The east St. Paul bar that generated so much attention after declaring itself a "40-and-over" bar (they'd only serve patrons if they were 40 years of age or older, unless they were deemed worthy of a "VIP" card) is back to being a regular old 21-and-up bar.
Louie's management came up with the strategy of limiting service to older patrons in light of its ongoing problems with crime, which includes drug trafficking, prostitution, and violence, said Tony Carlson, manager of the bar.
"We had over 350 phone calls to the police — fights, drug-related calls. Yes, people get drunk and do stupid things, but this was above and beyond that." She added that the bar is paying steep fines to the city and has to appeal at city council meetings in order to make penance for all the trouble surrounding the bar. According to her, security cameras from the bar are linked directly to the St. Paul Police Department for surveillance purposes.
And yet, it doesn't appear that the policy has exactly been a panacea. On February 3, the Pioneer Press reported that police responded to a call at the bar when a patron said she was attacked by four other women in the men’s restroom. The bar is facing yet more fines from the city because it hasn't provided surveillance video to the police, a $1,000 penalty.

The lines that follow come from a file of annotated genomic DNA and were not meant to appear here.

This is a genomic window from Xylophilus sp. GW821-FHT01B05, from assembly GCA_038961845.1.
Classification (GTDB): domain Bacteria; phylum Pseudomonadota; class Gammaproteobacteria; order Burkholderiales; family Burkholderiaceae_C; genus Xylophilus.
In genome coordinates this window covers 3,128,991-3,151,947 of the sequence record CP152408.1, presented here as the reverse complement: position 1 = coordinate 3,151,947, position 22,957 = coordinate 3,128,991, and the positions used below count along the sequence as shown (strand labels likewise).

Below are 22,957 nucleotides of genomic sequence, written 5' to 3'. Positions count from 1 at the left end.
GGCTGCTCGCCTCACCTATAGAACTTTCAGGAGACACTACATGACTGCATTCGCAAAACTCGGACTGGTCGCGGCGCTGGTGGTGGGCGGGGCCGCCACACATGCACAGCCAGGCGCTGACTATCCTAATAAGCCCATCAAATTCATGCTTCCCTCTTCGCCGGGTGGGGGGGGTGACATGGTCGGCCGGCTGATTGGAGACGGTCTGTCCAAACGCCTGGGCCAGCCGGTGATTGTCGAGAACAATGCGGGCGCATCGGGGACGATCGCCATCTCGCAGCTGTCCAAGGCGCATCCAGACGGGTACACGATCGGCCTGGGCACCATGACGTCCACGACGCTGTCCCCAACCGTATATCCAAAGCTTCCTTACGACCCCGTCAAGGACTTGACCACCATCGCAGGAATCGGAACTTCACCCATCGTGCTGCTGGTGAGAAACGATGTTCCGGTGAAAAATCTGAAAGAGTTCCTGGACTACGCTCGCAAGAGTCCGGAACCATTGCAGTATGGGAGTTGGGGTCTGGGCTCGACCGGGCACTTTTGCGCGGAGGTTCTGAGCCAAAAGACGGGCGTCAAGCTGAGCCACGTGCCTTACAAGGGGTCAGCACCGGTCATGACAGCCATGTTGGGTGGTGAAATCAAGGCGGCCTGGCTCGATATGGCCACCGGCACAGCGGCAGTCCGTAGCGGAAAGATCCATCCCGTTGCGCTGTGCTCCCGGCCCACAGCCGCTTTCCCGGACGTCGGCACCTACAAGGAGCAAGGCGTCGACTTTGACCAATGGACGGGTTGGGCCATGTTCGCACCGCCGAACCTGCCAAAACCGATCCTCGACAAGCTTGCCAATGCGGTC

Carlson disputes that accusation, saying that the police should already have access to surveillance footage, and that they were never directly asked for the footage anyway.
Meanwhile, the bar has scrapped the 40-plus idea. The city of St. Paul Department of Safety and Inspections spokesperson Robert Humphrey told WCCO that having a 40-plus policy violates St. Paul Code Section 409.08, which prevents licensed businesses from restricting access to customers based on race, religion, sex, marital status, and age.
The city has offered to reduce fines levied against the bar if it can manage to stay out of trouble for an entire year, which seems like a tall order if history is any indication.
883 Payne Ave., St. Paul